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superdoG
09-14-2009, 02:27 PM
I am in a pickle. I want to quite my full time job and do lawns full time. I have about 20 yards right now. The business is making about 12 k a year right now and I am needing to triple that in order for me AND my wife to quit our jobs. I can only do so many yards with working my other job and my schedule is getting full. I will have to quite soon if I want to keep growing the biz without hiring any one.
We thought about buying a biz but does anyone have any thoughts as to what they would do in this situation?


Thanks for sharing!

GraZHopA
09-14-2009, 02:42 PM
Keep both of your fulltime jobs for now. I am assuming that she is currently helping now. Two (2) people can do a lot of work in the evenings and on Saturday. Grow the business and decide over the winter if that is what you both want to do. Save every dime that you can this year and if you are for sure that this is what you want to do, then start next spring fulltime and fullbore. Just my $0.02 worth.

THEGOLDPRO
09-14-2009, 02:44 PM
how is it possible for you and your wife to both quit your jobs for 36k a year???

superdoG
09-14-2009, 02:45 PM
Keep both of your fulltime jobs for now. Grow the business and decide over the winter if that is what you both want to do. If it is then start next spring fulltime. Just my $0.02 worth.

But my lawns only bring in 12 k a year. Right now, we make about 50 a year. It would be a HUGE leap of "faith".
Unless there is some marketing idea that could get me a buch of yards real quick.

superdoG
09-14-2009, 02:46 PM
how is it possible for you and your wife to both quit your jobs for 36k a year???

That would just get us by....until it grew more.

GraZHopA
09-14-2009, 02:55 PM
But my lawns only bring in 12 k a year. Right now, we make about 50 a year. It would be a HUGE leap of "faith".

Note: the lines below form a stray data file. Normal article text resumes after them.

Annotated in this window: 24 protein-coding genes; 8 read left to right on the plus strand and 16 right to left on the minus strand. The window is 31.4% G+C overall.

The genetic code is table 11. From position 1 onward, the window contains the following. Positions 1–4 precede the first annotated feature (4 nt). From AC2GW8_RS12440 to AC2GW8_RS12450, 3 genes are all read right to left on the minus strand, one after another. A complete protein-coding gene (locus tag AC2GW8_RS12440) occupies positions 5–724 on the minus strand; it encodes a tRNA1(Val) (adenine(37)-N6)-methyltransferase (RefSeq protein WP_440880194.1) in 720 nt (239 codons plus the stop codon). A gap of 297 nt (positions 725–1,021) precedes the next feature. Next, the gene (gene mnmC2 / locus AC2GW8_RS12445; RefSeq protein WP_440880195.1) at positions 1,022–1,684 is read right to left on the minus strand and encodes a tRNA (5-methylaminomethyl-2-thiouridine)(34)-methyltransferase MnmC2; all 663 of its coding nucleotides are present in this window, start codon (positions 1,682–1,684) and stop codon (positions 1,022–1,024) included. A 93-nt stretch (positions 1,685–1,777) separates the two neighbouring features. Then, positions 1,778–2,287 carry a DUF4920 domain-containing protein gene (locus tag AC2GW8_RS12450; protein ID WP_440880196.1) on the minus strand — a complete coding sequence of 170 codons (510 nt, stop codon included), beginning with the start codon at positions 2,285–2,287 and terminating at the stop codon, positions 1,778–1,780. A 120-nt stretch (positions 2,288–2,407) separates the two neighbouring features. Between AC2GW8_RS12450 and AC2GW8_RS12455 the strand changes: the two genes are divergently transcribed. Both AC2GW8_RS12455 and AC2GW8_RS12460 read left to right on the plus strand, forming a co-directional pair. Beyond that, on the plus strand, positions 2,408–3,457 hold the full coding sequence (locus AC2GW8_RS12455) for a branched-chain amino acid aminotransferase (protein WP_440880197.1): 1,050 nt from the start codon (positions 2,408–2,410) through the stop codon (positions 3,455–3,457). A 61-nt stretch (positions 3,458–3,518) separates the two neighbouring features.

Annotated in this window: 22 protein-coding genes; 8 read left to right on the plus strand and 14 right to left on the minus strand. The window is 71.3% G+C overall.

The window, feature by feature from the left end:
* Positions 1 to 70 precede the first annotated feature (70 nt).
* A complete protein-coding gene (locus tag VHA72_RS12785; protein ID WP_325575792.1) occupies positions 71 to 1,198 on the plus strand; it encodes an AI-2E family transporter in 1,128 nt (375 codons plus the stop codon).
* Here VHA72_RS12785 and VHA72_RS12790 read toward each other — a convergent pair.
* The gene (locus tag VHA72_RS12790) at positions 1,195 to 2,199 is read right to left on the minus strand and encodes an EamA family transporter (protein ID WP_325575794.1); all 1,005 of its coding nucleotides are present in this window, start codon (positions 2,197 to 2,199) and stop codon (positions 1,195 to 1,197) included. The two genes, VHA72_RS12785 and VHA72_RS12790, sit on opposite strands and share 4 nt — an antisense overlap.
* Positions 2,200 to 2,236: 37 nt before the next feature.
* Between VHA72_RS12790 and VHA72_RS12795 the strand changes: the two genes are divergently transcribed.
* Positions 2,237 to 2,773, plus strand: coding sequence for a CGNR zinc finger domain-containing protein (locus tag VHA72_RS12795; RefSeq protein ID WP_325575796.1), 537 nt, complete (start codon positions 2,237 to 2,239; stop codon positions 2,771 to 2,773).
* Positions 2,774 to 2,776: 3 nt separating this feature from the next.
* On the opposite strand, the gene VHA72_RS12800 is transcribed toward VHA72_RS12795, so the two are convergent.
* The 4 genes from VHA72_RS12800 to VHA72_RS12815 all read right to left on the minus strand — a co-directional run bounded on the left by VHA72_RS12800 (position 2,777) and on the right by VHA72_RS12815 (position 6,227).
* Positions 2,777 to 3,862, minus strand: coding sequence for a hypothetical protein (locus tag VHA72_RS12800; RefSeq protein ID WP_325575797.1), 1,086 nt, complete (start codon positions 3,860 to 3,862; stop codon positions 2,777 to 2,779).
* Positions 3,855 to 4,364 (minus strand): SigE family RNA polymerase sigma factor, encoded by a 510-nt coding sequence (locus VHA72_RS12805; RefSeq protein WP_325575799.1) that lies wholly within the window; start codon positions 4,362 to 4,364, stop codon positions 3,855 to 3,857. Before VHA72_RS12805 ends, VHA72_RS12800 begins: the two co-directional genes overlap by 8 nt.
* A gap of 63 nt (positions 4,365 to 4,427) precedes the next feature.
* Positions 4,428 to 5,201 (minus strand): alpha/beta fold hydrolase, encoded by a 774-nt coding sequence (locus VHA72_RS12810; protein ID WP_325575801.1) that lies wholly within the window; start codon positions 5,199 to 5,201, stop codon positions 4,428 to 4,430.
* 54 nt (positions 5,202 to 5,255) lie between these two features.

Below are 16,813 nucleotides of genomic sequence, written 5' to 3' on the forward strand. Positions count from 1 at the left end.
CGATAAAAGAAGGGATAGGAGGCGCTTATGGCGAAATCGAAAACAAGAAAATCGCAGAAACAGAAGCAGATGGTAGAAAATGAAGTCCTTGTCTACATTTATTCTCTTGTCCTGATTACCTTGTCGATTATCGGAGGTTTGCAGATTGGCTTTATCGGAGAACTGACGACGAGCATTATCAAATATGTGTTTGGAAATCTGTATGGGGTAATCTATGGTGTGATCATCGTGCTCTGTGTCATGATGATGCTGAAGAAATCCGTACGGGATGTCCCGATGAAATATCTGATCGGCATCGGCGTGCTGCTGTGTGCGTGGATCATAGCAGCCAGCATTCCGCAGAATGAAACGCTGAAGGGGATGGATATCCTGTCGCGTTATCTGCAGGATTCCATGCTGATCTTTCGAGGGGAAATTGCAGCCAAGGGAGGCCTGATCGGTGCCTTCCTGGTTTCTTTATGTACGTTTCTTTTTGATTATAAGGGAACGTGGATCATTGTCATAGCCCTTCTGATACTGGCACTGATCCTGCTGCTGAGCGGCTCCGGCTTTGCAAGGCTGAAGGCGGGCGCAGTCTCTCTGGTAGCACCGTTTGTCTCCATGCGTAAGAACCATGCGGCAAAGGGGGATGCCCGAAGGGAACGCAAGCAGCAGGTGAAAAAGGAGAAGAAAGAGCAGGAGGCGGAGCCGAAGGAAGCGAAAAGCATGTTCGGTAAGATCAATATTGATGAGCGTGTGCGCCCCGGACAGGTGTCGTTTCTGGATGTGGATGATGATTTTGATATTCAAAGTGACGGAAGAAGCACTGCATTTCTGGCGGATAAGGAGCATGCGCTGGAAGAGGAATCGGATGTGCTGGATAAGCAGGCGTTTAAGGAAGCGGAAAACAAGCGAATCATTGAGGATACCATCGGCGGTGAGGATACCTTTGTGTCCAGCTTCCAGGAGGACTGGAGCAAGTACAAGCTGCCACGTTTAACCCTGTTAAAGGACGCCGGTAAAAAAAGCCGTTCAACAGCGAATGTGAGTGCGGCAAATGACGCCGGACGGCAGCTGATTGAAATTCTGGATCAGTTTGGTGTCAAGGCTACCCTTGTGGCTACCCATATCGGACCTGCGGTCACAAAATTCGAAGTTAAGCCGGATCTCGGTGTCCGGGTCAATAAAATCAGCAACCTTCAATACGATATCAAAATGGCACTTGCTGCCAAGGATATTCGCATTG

Unless there is some marketing idea that could get me a buch of yards real quick. I don't know where you are located, but mowing season is winding down for the majority of the country. Can you afford to throw ~50k a year out the window and live on 12k. Most of us can't do that. There is a hugh difference in ~62k now and the projected leap of faith income.

superdoG
09-14-2009, 02:58 PM
I don't know where you are located, but mowing season is winding down for the majority of the country. Can you afford to throw ~50k a year out the window and live on 12k. Most of us can't do that. There is a hugh difference in ~62k now and the projected leap of faith income.

The 50 k includes the mowing. So we make about 35 without the mowing.

fl-landscapes
09-14-2009, 03:02 PM
I agree with the other posts but I dont think you should give up on the idea of being your own boss full time. Save save save as much money as you can squirrel away this winter, get some advertising going late winter into spring and line up the work for next season. Why do you both have to quit your jobs? Why not just you jump ship until your business can support you both? Good luck, most of us have had to make that exact decision at some point in our careers.

GraZHopA
09-14-2009, 03:09 PM
I agree with the other posts but I dont think you should give up on the idea of being your own boss full time. Save save save as much money as you can squirrel away this winter, get some advertising going late winter into spring and line up the work for next season. Why do you both have to quit your jobs? Why not just you jump ship until your business can support you both? Good luck, most of us have had to make that exact decision at some point in our careers.

Well Said!

cphillips0053
09-14-2009, 03:12 PM
Get some commercial contract work lined up. Most of that is year round and a pretty secure monthly income. Not be confused with Guaranteed monthly income. A few big properties can take help you take that leap of faith.

superdoG
09-14-2009, 03:40 PM
I agree with the other posts but I dont think you should give up on the idea of being your own boss full time. Save save save as much money as you can squirrel away this winter, get some advertising going late winter into spring and line up the work for next season. Why do you both have to quit your jobs? Why not just you jump ship until your business can support you both? Good luck, most of us have had to make that exact decision at some point in our careers.

Thanks for the advise. My wife HATES her full time job AND she is going to school full time. I think she is going to kill me, the dog and then herself unless something changes and fast! Thats why I am panicking. :cry:

What about buying a biz?

GraZHopA
09-14-2009, 04:12 PM
OIC! Momma ain't happy - then nobody is happy!

Can you atleast give us some back ground info:

(1) Where are you located?
(2) How long have you been doing lawn care?

superdoG
09-14-2009, 04:34 PM
OIC! Momma ain't happy - then nobody is happy!